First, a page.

"We see absolutely no evidence to support (these allegations) at all," said Christian Plöger, a spokesman for the Fundus Group that owns the Grand Hotel Heiligendamm, where the Bushes stayed for the summit. "The food was checked by security staff."
"I suspect that this may be just to try and sell more copies of the book," he told news agency AFP.
In her upcoming autobiography "Spoken from the Heart," a copy of which was obtained by the New York Times, Laura Bush writes that she, her husband and staff members may have been poisoned when they fell ill during their stay.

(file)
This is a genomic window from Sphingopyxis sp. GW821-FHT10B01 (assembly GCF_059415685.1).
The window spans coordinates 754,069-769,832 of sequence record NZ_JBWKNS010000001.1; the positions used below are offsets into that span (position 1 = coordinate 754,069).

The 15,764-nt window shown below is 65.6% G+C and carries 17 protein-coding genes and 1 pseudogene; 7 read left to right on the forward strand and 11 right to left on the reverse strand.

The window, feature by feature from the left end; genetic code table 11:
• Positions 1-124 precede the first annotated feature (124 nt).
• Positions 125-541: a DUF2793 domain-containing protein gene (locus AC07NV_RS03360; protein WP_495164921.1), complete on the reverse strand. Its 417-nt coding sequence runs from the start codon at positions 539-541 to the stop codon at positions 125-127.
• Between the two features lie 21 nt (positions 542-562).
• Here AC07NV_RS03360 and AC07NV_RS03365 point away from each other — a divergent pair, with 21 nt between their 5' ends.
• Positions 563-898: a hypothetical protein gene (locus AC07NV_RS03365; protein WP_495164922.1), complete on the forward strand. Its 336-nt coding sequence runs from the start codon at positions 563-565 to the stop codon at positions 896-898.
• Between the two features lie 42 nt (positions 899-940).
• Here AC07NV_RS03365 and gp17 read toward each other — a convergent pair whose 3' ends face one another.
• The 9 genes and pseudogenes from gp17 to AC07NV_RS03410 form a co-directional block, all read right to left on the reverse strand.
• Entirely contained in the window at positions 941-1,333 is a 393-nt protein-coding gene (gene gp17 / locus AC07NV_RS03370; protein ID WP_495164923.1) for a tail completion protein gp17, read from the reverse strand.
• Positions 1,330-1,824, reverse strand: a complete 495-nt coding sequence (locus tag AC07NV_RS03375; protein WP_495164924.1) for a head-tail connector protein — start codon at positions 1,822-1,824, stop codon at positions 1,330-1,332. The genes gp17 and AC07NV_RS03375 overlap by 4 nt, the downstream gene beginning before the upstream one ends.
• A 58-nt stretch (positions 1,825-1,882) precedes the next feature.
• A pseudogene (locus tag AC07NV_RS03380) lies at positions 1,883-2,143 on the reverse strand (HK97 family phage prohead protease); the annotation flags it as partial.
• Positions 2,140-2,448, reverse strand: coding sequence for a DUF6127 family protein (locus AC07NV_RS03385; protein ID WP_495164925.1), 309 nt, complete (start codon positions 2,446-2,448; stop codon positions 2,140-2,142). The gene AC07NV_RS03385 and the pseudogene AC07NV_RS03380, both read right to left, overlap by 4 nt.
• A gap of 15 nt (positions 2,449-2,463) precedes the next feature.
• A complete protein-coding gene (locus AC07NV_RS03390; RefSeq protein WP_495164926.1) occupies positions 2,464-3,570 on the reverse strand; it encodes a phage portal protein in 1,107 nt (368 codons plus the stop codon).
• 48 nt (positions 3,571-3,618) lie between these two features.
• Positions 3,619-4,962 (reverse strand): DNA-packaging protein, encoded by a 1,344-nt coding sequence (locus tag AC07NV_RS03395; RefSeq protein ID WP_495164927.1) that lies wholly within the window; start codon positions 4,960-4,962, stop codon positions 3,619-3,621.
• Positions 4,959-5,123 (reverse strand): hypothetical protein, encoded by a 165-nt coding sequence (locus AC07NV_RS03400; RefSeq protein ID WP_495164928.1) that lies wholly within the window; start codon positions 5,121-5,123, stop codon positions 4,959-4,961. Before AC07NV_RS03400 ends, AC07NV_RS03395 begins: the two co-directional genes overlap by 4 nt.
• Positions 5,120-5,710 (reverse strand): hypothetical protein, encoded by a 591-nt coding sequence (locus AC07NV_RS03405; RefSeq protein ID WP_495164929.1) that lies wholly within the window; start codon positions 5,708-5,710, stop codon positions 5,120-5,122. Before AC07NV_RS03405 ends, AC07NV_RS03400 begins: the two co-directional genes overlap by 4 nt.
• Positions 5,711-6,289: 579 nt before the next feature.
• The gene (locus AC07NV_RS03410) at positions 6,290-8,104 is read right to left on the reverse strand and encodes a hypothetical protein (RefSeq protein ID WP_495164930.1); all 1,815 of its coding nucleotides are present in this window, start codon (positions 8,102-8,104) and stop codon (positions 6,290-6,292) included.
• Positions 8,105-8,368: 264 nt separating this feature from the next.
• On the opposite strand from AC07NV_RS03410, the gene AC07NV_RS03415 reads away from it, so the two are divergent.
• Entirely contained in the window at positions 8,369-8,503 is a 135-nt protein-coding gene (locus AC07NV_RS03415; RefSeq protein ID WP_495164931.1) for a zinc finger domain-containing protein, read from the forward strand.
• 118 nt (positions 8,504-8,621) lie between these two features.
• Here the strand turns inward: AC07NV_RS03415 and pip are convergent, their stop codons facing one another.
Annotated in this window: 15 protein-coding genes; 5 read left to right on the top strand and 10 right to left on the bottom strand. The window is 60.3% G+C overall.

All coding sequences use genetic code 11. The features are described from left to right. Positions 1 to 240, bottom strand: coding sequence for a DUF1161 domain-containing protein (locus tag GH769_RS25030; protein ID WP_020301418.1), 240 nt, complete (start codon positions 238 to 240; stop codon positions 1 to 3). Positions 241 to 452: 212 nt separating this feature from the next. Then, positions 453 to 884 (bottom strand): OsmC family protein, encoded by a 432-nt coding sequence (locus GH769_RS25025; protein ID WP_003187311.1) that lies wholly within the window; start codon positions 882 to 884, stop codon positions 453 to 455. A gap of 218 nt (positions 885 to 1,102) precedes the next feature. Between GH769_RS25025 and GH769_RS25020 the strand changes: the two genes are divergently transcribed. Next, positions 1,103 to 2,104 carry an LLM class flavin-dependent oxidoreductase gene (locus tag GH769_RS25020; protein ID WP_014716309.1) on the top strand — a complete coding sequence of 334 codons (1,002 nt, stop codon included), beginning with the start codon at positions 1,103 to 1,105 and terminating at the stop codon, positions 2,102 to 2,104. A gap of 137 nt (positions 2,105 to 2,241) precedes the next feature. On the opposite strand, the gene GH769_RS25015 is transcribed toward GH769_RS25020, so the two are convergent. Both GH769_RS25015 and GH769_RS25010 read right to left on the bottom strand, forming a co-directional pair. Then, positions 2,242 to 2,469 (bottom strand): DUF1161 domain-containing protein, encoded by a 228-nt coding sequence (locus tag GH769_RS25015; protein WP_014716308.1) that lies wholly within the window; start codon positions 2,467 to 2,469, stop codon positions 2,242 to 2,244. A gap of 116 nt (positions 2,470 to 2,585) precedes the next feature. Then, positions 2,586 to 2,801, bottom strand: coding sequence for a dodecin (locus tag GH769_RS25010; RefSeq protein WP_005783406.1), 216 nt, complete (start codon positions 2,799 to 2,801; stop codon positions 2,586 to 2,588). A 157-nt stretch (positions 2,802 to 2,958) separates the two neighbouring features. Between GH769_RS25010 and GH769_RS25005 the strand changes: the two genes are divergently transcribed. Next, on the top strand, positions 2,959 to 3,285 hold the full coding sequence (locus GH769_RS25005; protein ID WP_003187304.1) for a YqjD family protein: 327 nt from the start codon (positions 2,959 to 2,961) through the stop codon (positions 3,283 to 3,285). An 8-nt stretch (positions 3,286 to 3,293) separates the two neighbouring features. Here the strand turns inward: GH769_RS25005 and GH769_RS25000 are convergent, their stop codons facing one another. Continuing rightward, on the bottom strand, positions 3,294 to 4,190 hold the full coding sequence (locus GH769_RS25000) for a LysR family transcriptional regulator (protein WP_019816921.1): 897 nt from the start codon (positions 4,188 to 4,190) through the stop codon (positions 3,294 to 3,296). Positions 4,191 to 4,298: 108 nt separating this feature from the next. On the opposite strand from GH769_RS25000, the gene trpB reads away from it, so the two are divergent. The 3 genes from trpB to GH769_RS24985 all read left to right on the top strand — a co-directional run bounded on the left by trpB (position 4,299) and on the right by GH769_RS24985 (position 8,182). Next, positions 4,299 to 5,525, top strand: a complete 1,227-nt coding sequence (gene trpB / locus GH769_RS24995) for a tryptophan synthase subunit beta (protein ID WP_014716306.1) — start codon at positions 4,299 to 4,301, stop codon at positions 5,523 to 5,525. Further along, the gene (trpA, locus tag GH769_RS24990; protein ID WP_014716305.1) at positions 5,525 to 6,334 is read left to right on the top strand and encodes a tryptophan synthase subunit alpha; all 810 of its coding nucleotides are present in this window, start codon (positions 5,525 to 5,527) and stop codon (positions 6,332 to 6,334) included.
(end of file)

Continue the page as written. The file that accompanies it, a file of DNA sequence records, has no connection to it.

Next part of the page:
The president was even bedridden for part of the trip, and while the Secret Service investigated the possibility they were poisoned, doctors could only conclude they all contracted a virus, the paper cites Laura Bush as writing.
After noting several high-profile poisonings, she wrote, "we never learned if any other delegations became ill, or if ours, mysteriously, was the only one."
Germany's federal police force declined to comment.
The book, due for release in May, also deals with a fatal November 1963 car accident when she was 17 in Texas and at the wheel of a car that hit another, killing the driver, a fellow student, the New York Times said.